To me, life is simple when I realise that, in the end, not a lot of things are really that important. That's not the same as neglecting them. It's accepting that the knowledge of these things don't actually matter to my happiness. They're good to know, but not strictly necessary, I believe.
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Old 2008-07-28, 11:52   Link #1155
ChainLegacy
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Originally Posted by james3wk View Post
You asked for an agnostic meaning in life, and now you wish to have a relgious meaning? I have to say, I am a little confused. An agnostic can only draw meaning from their life (friends, family, personal descions and motications, etc), they can not draw meaning from a higher power.So, are you actually looking for an agnostic meaning of life, or are you looking for a religious meaning?

That being said, true meaning can be found anywhere. Don't limit yourself to the seemingly "Big Answers", because those answers never bring true hapiness. Focus on what makes you, you. That is more than enough meaning for any one man or woman to have.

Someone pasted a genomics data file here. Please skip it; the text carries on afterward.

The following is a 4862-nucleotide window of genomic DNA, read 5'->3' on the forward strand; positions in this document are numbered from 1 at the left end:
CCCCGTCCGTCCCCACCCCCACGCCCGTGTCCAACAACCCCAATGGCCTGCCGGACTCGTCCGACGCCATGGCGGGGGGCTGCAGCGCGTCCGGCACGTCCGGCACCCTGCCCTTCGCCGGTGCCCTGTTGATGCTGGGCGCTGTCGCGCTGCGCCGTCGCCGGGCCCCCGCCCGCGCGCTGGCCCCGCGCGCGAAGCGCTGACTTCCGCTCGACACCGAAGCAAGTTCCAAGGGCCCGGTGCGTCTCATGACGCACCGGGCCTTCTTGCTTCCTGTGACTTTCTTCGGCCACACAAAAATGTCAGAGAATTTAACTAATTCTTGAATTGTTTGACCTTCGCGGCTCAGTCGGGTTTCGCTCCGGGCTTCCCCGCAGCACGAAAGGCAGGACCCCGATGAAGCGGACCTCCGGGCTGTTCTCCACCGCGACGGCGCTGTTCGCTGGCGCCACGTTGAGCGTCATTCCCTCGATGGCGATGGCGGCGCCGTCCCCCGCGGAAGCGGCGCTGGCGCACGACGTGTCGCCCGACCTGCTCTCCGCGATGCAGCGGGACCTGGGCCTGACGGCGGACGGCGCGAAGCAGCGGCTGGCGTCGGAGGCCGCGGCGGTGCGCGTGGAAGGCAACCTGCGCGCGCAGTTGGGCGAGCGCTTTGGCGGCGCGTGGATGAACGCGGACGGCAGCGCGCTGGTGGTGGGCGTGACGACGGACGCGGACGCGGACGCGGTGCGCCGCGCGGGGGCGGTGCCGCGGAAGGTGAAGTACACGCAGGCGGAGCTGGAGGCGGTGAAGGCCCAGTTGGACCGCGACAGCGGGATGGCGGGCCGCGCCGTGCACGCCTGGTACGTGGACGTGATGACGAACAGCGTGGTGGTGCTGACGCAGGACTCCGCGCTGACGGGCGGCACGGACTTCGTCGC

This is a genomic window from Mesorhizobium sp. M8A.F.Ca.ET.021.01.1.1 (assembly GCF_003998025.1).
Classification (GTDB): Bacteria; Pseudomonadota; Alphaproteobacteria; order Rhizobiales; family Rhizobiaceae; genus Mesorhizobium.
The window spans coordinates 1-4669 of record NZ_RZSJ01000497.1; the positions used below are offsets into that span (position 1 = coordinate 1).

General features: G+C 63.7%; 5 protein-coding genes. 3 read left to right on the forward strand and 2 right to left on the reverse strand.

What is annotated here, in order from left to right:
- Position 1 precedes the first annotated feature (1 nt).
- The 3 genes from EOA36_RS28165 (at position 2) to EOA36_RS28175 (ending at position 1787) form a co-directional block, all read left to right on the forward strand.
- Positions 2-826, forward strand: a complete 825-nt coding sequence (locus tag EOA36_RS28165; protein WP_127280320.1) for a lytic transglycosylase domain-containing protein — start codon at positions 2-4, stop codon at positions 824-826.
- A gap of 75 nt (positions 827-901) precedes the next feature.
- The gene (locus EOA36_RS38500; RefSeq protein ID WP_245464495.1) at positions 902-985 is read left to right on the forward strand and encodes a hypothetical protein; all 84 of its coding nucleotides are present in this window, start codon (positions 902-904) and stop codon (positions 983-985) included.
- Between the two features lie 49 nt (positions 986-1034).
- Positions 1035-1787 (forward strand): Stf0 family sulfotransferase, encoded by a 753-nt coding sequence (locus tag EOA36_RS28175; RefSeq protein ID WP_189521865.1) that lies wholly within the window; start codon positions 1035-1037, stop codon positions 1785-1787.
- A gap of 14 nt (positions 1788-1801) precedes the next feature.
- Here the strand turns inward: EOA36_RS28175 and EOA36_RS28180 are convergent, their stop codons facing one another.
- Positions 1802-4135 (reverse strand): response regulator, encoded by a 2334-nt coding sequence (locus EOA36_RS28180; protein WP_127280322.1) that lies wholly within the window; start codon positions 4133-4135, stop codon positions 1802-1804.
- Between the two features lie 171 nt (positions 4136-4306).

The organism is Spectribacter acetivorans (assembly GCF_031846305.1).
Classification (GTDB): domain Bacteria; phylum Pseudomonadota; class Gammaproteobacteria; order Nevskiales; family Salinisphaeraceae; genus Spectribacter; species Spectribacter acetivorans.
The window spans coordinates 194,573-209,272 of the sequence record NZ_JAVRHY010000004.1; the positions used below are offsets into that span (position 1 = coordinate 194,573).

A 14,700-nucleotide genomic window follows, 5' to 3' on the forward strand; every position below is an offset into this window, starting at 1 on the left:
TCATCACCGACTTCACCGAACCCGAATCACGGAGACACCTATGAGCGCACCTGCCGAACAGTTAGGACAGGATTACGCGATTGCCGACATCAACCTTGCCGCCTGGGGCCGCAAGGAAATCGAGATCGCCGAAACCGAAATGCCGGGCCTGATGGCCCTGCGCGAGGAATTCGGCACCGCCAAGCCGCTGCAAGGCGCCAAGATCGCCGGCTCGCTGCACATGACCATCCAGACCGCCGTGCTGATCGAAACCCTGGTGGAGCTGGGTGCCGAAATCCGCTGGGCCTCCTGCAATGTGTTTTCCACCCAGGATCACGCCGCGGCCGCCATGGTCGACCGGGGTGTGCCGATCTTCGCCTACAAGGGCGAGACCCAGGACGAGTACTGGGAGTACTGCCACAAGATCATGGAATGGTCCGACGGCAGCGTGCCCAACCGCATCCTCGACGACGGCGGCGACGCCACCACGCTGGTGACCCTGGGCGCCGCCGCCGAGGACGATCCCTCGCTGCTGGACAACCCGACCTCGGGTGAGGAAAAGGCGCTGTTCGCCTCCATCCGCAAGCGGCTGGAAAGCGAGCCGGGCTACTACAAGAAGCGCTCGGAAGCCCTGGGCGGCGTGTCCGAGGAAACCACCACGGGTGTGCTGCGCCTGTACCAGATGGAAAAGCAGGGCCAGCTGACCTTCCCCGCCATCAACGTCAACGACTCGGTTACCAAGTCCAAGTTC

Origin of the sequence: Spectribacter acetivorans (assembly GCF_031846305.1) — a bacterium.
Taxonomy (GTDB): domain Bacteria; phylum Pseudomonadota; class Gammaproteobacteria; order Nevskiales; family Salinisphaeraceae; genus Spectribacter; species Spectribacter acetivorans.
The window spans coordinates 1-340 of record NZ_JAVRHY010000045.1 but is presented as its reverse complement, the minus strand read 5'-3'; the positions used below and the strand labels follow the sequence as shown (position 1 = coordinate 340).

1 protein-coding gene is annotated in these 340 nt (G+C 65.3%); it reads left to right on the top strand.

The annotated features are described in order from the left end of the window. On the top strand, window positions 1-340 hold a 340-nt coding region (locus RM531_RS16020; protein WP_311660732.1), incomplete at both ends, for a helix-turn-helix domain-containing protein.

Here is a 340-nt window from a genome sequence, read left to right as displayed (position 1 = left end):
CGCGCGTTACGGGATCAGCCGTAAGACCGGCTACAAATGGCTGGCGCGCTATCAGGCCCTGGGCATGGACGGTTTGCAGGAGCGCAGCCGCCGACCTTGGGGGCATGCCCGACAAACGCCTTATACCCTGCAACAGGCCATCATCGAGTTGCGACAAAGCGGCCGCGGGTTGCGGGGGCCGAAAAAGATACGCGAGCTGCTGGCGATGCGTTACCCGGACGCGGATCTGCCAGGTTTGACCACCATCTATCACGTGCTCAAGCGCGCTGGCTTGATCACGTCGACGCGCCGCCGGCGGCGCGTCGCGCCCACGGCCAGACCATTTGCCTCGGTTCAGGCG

I do not feel an agnostic can draw 'meaning' for life itself. They can find personal reasons for living, but not a grander meaning behind life. Nowhere did I ask for an agnostic meaning behind life, for there really cannot be one. Honestly, as I do not actively believe in a higher power, I do not think there is any set purpose to our life. Life itself is simply chemicals and evolution with the right conditions, as far as I'm aware. The only 'true' purpose to living is to pass down one's genes.

Once again, you are talking about "raison d'etre," a term that essentially means one's reason to live. Family, friends, etc - these things are what bring us happiness, satisfaction, and the desire to continue living. They are our personal 'reason for continuing to live,' not the reason behind life itself. You seem to be failing to make that distinction.

Quote:
Originally Posted by Fipskuul View Post